So parents, stop asking this question from your counsellors, social workers or Facebook Groups, on what your choices need to be. Even Brahma cannot answer that In fact Brahma never wanted to answer that.

Practitioner’s Word: Prepare yourself to love and accept the child and go for Anywhere in India. Remember, you too are from “anywhere in India” for the child and the child is not judging you!


  1. Gender (Boy or Girl)

Check this option If you want to avail perhaps the only privilege in adoption. You get to choose the gender of your prospective child. But be honest. You are only catering to your ego, desire or constraint. And be confident to present yourself as such when the child asks you – why did you adopt “me”. For those who do not want to feel Like God, but feel godliness, go Bungee Jumping. Accept what comes to you. Get closer to being a natural parent in enjoying the suspense.

You may redeem your points when adopting a second time around. Privilege granted – as a member of the esteemed adoption club. Wanna go spiritual – go bungee jumping yet again!

Practitioner’s Word: Go for a specific Gender only if you cannot live without that boy or a girl in your life. Else, let yourself free, and allow a child to “choose” you too – through wands of destiny.

  1. Age

This is the Achilles Heal of adoption in India and offers unprecedented bias when compared with any other domain or facet of Indian life. There are roughly 35,000 parents registered for adoption in India. Almost 80% of them want a healthy child below 2 years of age. (Two Years of age – because that is the youngest category at CARA. If CARA today publishes a lowest slab for 6 months or 1 year, 99% of parents would opt for that). There are fewer than 2,400 children available for adoption by CARA. Less than 200 of them would fall in this category. Almost 30000 parents chasing 200 plus kids is an impossible 1% target – worse than the competition for the most coveted colleges in India, and parents are squarely responsible for this widening gap with everyone only wanting to adopt a healthy child below 2 years of age. Actually, no one ever seeks counselling on this front. This is considered given and non-negotiable. Counselling is sought on how to get a child in this category in least possible time.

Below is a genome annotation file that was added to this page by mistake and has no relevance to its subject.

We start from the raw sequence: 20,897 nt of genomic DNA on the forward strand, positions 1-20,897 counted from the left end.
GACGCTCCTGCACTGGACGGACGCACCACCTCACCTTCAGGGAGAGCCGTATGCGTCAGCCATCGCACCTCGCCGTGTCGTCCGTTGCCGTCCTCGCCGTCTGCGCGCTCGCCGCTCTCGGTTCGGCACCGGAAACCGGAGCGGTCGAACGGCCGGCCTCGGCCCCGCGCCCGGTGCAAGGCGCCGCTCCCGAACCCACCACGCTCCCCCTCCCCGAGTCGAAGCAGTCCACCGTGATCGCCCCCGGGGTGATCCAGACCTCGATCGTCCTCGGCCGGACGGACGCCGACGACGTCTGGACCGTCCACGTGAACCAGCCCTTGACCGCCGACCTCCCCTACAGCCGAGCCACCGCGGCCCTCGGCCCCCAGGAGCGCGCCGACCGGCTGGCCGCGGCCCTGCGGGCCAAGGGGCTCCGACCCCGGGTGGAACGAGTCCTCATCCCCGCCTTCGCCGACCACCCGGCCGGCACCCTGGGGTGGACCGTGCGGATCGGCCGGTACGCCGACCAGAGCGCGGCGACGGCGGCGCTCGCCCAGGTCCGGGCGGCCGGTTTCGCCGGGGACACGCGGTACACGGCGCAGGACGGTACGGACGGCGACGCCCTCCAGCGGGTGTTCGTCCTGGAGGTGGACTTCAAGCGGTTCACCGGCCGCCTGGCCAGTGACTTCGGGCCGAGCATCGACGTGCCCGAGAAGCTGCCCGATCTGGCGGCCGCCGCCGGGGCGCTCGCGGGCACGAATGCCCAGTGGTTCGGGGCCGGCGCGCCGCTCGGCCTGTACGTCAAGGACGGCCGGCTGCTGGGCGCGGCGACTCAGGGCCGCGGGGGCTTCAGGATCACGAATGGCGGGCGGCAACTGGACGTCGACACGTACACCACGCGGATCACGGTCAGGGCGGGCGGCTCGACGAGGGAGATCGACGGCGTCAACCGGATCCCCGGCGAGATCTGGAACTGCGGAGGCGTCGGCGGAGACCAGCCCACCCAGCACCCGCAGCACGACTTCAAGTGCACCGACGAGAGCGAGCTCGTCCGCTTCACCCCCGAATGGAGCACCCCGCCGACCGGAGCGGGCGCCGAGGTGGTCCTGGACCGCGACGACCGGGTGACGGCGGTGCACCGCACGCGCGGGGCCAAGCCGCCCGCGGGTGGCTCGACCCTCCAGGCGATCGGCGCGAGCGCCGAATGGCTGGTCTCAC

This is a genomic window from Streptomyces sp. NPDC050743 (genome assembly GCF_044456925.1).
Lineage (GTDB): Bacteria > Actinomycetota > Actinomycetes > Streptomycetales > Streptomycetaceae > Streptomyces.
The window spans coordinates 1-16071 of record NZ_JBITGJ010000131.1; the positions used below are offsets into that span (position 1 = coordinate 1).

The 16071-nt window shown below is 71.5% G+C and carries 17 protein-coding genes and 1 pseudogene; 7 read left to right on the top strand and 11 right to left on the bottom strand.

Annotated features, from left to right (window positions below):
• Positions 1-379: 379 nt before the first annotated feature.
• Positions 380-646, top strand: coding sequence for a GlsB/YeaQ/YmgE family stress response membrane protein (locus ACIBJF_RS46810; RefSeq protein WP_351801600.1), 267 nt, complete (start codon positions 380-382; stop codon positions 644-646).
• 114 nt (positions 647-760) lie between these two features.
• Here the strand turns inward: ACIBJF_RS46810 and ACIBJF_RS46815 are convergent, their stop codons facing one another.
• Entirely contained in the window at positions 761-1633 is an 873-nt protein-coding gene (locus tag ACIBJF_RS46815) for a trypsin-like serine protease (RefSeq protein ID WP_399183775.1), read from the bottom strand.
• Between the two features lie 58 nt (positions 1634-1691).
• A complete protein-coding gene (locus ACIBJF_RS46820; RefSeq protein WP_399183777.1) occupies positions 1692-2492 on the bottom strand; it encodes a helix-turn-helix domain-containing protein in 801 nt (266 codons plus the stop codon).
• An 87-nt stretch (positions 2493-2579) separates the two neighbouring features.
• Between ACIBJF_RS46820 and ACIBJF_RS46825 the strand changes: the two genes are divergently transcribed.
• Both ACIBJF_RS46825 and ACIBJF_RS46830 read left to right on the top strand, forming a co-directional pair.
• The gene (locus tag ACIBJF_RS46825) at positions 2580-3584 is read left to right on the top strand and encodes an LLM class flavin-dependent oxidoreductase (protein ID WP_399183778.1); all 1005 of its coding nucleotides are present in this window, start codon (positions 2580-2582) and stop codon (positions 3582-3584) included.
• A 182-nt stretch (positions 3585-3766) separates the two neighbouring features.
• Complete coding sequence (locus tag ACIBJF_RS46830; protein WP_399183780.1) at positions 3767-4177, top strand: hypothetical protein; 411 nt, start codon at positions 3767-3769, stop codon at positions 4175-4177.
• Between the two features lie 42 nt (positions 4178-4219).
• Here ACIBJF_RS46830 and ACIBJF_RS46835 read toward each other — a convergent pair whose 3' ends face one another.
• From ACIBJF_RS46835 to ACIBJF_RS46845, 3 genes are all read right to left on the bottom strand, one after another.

There have been cases where parents are not even eligible to adopt a younger child, but upload fraudulent documentation to make it happen. There are cases where parents are eligible, but not suitable to adopt a younger child. And both have suffered. All because Bollywood has taught us to adopt only infants, obviate the need to ever tell them about adoption, and of course that children bond like Feviquick, when they are young!

If at all, there is counselling required – it is on this preference. CARA should actually reclassify the 0-2 yrs age category as a constraint, in the given scenario, and indeed offer incentives for parents preferring to adopt children above 2 years of age.

Practitioner’s Word: Look beyond your need and myths related to adopting an infant. Rather, indicate your preference for the age and kind of child that you can support and enable realizing their potential.


  1. Category (Single or Sibling)